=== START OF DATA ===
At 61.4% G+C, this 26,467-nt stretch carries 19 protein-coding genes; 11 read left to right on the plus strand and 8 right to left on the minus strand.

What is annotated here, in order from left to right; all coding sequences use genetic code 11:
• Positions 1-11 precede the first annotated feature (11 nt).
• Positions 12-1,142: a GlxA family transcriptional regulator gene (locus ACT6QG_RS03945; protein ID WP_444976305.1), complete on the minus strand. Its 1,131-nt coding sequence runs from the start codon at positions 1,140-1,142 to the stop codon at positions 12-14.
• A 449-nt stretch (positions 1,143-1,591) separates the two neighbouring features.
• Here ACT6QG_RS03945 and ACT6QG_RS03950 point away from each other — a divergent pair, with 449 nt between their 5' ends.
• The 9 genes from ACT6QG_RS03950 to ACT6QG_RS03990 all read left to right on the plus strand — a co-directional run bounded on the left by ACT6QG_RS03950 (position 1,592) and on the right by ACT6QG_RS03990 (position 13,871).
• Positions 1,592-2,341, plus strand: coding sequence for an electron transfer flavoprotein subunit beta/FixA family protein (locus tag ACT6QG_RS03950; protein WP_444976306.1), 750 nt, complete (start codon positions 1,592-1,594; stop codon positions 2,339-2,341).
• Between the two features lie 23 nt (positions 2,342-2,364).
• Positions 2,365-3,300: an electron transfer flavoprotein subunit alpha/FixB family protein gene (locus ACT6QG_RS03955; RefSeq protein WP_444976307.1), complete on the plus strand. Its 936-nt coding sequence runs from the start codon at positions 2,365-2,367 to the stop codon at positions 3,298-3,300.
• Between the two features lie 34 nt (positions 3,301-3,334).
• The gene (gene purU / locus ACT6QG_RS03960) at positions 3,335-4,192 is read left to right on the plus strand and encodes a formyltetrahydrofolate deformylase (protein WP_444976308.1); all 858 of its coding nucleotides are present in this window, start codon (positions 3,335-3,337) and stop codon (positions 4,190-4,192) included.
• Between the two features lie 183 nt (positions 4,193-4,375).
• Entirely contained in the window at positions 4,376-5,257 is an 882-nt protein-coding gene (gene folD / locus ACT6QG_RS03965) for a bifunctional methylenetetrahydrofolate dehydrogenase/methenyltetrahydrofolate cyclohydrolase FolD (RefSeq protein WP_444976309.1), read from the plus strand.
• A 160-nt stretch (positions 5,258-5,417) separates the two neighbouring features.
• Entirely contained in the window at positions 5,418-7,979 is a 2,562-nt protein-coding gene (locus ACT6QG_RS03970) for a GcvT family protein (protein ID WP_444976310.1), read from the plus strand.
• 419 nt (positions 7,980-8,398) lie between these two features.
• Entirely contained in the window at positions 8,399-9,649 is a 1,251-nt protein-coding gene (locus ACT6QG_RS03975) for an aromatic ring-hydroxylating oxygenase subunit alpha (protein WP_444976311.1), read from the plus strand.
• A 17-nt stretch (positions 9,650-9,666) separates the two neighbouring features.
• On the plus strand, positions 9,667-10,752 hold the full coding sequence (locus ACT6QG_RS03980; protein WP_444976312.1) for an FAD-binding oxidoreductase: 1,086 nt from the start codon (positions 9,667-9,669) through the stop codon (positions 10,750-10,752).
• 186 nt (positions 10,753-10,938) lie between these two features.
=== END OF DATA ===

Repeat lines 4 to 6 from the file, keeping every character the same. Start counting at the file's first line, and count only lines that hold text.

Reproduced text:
• Positions 12-1,142: a GlxA family transcriptional regulator gene (locus ACT6QG_RS03945; protein ID WP_444976305.1), complete on the minus strand. Its 1,131-nt coding sequence runs from the start codon at positions 1,140-1,142 to the stop codon at positions 12-14.
• A 449-nt stretch (positions 1,143-1,591) separates the two neighbouring features.
• Here ACT6QG_RS03945 and ACT6QG_RS03950 point away from each other — a divergent pair, with 449 nt between their 5' ends.